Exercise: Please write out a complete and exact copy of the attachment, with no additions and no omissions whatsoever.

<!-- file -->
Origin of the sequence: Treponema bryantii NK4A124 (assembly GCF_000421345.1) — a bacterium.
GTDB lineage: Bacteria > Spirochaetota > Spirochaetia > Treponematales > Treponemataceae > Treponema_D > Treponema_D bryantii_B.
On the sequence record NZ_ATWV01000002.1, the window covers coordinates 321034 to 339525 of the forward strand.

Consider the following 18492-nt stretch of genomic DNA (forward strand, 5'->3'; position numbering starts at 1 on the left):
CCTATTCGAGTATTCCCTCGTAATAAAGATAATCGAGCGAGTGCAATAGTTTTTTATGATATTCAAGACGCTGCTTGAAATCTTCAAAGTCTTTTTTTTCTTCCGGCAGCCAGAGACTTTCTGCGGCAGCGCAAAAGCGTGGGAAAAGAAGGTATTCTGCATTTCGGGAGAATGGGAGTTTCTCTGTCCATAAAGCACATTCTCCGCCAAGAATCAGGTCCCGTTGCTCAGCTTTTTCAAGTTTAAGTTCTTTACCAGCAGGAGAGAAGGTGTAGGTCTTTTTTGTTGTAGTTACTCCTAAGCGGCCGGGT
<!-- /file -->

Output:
Origin of the sequence: Treponema bryantii NK4A124 (assembly GCF_000421345.1) — a bacterium.
GTDB lineage: Bacteria > Spirochaetota > Spirochaetia > Treponematales > Treponemataceae > Treponema_D > Treponema_D bryantii_B.
On the sequence record NZ_ATWV01000002.1, the window covers coordinates 321034 to 339525 of the forward strand.

Consider the following 18492-nt stretch of genomic DNA (forward strand, 5'->3'; position numbering starts at 1 on the left):
CCTATTCGAGTATTCCCTCGTAATAAAGATAATCGAGCGAGTGCAATAGTTTTTTATGATATTCAAGACGCTGCTTGAAATCTTCAAAGTCTTTTTTTTCTTCCGGCAGCCAGAGACTTTCTGCGGCAGCGCAAAAGCGTGGGAAAAGAAGGTATTCTGCATTTCGGGAGAATGGGAGTTTCTCTGTCCATAAAGCACATTCTCCGCCAAGAATCAGGTCCCGTTGCTCAGCTTTTTCAAGTTTAAGTTCTTTACCAGCAGGAGAGAAGGTGTAGGTCTTTTTTGTTGTAGTTACTCCTAAGCGGCCGGGT